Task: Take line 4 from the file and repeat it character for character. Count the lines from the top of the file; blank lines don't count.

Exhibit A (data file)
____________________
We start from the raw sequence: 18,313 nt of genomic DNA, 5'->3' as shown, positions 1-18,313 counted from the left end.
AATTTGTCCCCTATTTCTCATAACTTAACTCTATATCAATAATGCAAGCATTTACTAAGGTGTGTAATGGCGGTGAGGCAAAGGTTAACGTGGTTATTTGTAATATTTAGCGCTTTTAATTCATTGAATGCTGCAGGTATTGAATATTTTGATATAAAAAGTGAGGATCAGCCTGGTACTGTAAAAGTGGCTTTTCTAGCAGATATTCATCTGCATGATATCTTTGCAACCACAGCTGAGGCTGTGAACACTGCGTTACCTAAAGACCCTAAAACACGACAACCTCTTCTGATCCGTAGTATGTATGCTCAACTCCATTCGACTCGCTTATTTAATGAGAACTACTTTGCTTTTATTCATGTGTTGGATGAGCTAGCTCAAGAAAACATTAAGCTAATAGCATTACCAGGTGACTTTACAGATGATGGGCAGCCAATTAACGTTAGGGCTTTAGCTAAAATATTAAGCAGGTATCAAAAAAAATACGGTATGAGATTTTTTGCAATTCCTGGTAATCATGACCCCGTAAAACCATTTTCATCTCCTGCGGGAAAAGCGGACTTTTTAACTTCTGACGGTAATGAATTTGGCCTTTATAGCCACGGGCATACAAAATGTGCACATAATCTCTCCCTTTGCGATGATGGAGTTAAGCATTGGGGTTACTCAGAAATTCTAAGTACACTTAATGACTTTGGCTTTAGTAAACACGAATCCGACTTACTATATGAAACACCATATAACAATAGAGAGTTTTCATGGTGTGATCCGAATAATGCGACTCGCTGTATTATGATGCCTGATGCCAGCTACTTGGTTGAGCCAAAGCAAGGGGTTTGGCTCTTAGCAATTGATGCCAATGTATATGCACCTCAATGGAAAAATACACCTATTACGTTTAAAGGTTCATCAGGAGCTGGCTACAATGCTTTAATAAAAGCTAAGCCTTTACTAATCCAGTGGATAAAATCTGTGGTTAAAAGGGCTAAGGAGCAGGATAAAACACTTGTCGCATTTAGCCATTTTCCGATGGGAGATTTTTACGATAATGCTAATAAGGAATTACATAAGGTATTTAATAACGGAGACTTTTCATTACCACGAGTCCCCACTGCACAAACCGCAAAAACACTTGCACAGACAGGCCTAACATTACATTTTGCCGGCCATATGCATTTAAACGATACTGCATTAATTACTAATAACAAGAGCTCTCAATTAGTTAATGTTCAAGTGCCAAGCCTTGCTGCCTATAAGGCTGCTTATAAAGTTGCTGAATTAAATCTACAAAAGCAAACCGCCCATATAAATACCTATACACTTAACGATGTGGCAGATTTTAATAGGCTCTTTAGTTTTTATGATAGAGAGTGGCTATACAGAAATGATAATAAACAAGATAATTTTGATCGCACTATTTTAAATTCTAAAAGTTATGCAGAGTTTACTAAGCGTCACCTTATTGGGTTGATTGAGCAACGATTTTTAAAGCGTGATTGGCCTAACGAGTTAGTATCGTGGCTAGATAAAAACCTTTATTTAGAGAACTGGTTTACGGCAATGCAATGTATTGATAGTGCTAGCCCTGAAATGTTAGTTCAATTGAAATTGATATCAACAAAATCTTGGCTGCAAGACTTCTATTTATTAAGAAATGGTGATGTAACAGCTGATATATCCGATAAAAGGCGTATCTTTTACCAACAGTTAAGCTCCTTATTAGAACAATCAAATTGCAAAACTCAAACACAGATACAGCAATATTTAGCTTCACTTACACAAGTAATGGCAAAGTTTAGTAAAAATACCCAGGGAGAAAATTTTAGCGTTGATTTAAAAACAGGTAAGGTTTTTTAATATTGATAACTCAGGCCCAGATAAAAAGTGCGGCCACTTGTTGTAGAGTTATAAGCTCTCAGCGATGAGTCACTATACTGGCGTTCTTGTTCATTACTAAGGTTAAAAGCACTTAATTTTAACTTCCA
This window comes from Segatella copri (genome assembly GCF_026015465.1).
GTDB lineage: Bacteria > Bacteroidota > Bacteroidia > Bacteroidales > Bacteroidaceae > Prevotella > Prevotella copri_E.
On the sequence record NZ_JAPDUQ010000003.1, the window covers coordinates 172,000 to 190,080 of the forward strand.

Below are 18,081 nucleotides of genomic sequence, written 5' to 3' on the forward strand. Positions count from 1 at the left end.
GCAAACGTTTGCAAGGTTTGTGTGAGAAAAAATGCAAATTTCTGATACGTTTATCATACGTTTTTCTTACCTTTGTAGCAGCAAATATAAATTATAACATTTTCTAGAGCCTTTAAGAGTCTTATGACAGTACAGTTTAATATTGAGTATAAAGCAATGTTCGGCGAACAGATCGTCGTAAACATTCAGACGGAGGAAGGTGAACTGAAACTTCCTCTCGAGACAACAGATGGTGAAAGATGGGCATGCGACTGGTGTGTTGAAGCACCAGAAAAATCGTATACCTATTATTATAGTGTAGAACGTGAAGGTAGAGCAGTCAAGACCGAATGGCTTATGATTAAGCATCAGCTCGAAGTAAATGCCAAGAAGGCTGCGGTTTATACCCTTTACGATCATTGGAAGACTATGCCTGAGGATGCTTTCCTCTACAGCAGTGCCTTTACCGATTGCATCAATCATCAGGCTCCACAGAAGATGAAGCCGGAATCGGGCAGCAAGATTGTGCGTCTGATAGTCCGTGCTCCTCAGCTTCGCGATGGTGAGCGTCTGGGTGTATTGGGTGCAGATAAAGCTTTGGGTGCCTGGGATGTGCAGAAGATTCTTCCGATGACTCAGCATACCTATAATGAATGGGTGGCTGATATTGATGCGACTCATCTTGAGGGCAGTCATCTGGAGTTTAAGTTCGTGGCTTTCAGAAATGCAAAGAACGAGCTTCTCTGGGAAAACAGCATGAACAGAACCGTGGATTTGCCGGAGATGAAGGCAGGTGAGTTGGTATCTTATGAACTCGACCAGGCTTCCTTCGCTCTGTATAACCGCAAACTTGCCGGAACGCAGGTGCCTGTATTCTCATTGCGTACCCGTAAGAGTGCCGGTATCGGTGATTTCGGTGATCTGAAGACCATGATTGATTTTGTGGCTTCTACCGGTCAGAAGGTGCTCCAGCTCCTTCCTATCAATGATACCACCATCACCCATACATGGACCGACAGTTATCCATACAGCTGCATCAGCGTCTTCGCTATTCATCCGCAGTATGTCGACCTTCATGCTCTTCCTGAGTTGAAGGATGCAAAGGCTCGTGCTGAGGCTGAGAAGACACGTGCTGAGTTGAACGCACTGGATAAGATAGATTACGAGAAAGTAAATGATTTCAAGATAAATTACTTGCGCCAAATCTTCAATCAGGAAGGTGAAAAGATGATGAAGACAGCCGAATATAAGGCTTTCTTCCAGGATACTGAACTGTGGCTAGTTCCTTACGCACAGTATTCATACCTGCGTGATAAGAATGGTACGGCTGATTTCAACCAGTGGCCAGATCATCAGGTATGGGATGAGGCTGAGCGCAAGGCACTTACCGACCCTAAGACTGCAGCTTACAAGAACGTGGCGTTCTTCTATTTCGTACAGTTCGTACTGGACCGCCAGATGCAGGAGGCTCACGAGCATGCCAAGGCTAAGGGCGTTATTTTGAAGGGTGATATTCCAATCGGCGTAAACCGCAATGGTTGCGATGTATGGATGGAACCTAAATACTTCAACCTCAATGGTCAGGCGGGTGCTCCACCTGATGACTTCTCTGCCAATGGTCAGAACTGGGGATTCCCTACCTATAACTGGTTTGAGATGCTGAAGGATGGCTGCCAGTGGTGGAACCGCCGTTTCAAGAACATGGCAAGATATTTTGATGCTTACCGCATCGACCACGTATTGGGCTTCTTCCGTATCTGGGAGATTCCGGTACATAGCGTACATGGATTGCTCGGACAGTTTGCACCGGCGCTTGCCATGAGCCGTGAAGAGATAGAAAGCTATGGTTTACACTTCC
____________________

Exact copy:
GTDB lineage: Bacteria > Bacteroidota > Bacteroidia > Bacteroidales > Bacteroidaceae > Prevotella > Prevotella copri_E.